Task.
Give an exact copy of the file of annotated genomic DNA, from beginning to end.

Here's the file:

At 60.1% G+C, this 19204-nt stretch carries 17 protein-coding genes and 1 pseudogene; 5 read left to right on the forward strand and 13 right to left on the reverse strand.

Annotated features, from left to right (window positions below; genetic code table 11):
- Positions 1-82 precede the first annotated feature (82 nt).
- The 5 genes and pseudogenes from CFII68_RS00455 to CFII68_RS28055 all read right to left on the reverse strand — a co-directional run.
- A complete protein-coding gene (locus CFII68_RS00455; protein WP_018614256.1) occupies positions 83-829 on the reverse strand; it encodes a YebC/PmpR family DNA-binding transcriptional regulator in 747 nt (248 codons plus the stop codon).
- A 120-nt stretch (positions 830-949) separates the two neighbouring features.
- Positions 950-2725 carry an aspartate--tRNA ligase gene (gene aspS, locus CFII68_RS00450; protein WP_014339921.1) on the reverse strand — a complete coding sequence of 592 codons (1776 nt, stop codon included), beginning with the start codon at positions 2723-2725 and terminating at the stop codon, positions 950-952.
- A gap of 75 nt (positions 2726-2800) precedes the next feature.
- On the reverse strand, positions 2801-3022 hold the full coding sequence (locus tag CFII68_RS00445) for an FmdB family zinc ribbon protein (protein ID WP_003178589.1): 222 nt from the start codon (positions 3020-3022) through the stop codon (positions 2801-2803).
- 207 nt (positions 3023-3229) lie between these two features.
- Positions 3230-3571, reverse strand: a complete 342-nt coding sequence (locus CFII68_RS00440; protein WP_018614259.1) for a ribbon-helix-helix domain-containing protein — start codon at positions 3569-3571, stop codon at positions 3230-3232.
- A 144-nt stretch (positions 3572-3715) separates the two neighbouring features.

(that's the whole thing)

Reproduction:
At 60.1% G+C, this 19204-nt stretch carries 17 protein-coding genes and 1 pseudogene; 5 read left to right on the forward strand and 13 right to left on the reverse strand.

Annotated features, from left to right (window positions below; genetic code table 11):
- Positions 1-82 precede the first annotated feature (82 nt).
- The 5 genes and pseudogenes from CFII68_RS00455 to CFII68_RS28055 all read right to left on the reverse strand — a co-directional run.
- A complete protein-coding gene (locus CFII68_RS00455; protein WP_018614256.1) occupies positions 83-829 on the reverse strand; it encodes a YebC/PmpR family DNA-binding transcriptional regulator in 747 nt (248 codons plus the stop codon).
- A 120-nt stretch (positions 830-949) separates the two neighbouring features.
- Positions 950-2725 carry an aspartate--tRNA ligase gene (gene aspS, locus CFII68_RS00450; protein WP_014339921.1) on the reverse strand — a complete coding sequence of 592 codons (1776 nt, stop codon included), beginning with the start codon at positions 2723-2725 and terminating at the stop codon, positions 950-952.
- A gap of 75 nt (positions 2726-2800) precedes the next feature.
- On the reverse strand, positions 2801-3022 hold the full coding sequence (locus tag CFII68_RS00445) for an FmdB family zinc ribbon protein (protein ID WP_003178589.1): 222 nt from the start codon (positions 3020-3022) through the stop codon (positions 2801-2803).
- 207 nt (positions 3023-3229) lie between these two features.
- Positions 3230-3571, reverse strand: a complete 342-nt coding sequence (locus CFII68_RS00440; protein WP_018614259.1) for a ribbon-helix-helix domain-containing protein — start codon at positions 3569-3571, stop codon at positions 3230-3232.
- A 144-nt stretch (positions 3572-3715) separates the two neighbouring features.